One of the other costs being argued against is the alleged de minimis.  De minimis costs are costs associated with the inclusion of parenting time provisions entered as part of a child support order and incidental to a child support proceeding, (Flexibility, Efficiency, and Modernization in Child Support Enforcement Programs, 2014).  By law, child support and visitation issues are separate and as such, different fees can be charged when heard before a judge.  The Federal Register would like any additional fees that would, traditionally, be charged when deciding parenting time to be considered too insignificant to charge the noncustodial parent for the time and money it may cost in order to process such requests.  The GOP would rather vote on a measure that would force parents to pay for those insignificant fees.  Deciding on a parenting plan should be something that the government encourages but instead, it is something that our officials are trying to defeat. The less money spent on trivial items means more money that can possibly be spent on the children. 

Thirdly, Camp and Hatch are ordering a halt to the creating of a new job services program to assist unemployed and underemployed noncustodial parents.  According to (2015), Federal financial participation (FFP) is available for job services for eligible noncustodial parents that are identified in the state plan.    Currently there are only eight states in the entire country participating the National Child Support Noncustodial Parent Employment Demonstration or CSPED.  The states are the recipients of the employment demonstration programs which began in 2012 and ends September 2017.  The Department of Health and Human Services or HHS (2015) reported that each grantee will receive $775,000 in 1115 demonstration funds over five years.  This is money that will be used to assist noncustodial parents in many areas that hinder him or her from finding and retaining long-term and adequate employment.  Once the FFP is added, the total amount of funding available to each grantee over five years is $2.3 million, (HHS, 2015).   The GOP does not agree with this new jobs program proposal even though 42 other states have been excluded from participating in such an important program.  The Letter from Congress (2015), states that the NPRM creates a new job services program not found in the list of allowable program types in the federal statute.  While the allowable program types offer limited assistance in a small number of states to some parents, these programs barely scratch the surface when it comes to decreasing the employment needs of low-income people, especially parents.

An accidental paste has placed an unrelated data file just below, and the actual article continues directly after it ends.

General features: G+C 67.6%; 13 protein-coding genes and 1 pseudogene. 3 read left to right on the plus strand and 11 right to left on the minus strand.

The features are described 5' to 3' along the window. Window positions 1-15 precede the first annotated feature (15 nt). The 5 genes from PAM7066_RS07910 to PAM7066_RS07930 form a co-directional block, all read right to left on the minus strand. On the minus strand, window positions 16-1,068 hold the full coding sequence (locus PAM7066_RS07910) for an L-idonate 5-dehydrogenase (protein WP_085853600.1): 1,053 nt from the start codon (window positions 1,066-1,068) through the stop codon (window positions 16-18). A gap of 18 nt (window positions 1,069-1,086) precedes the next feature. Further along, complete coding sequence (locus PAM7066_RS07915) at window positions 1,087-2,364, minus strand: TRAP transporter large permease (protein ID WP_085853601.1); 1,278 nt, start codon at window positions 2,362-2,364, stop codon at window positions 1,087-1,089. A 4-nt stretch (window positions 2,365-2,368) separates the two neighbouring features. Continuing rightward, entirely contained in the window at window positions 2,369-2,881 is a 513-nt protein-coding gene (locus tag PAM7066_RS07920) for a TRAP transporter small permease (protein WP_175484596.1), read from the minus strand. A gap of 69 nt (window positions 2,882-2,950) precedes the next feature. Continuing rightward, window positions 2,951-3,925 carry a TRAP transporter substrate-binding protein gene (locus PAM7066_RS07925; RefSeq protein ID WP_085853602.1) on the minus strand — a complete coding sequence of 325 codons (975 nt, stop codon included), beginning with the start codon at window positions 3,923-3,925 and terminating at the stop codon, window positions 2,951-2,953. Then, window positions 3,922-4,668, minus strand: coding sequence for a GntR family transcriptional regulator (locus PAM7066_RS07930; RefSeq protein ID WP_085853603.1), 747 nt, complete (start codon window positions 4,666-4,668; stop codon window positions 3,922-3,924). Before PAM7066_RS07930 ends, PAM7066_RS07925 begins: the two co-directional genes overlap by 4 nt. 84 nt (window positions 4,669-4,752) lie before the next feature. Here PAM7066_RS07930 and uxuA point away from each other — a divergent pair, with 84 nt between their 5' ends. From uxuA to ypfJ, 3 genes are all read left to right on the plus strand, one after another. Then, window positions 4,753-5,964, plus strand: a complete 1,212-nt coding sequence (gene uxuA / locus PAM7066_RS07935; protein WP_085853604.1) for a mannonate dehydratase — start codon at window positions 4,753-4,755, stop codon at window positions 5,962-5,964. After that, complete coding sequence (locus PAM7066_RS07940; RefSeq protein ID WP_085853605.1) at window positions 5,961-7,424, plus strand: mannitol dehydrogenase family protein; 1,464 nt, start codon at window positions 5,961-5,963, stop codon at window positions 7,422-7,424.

HHS (2015) has recently revealed that 70% of unpaid child support debt is owed by parents with no or low reported income.  It seems only proper public policy that the government help these poor parents find gainful employment.  Instead, the Republican leaders believe that the NPRM goes too far by stating that it adds new eligibility criteria for this new program, (Camp and Hatch, 2015).  The new eligibility criteria which these leaders have referred to as ‘particularly flagrant’ reveal strict and specific qualifications that must be fulfilled before a noncustodial parent can be declared eligible for employment and training programs.  According to the Flexibility, Efficiency, and Modernization in Child Support Enforcement Programs (2014), the noncustodial parent must:

  • have a IV-D case

  • have a current child support order

  • be unemployed or not making regular payments

  • not be receiving Temporary Aid for Needy Families (TANF) assistance or assistance funded with state dollars counting towards TANF maintenance of effort (MOE)

  • not be enrolled in a Supplemental Nutrition Assistance Program (SNAP) Employment Training Program

  • not be receiving the same job services under Workforce Investment Act (WIA)

  • not receiving a Federal Pell Grant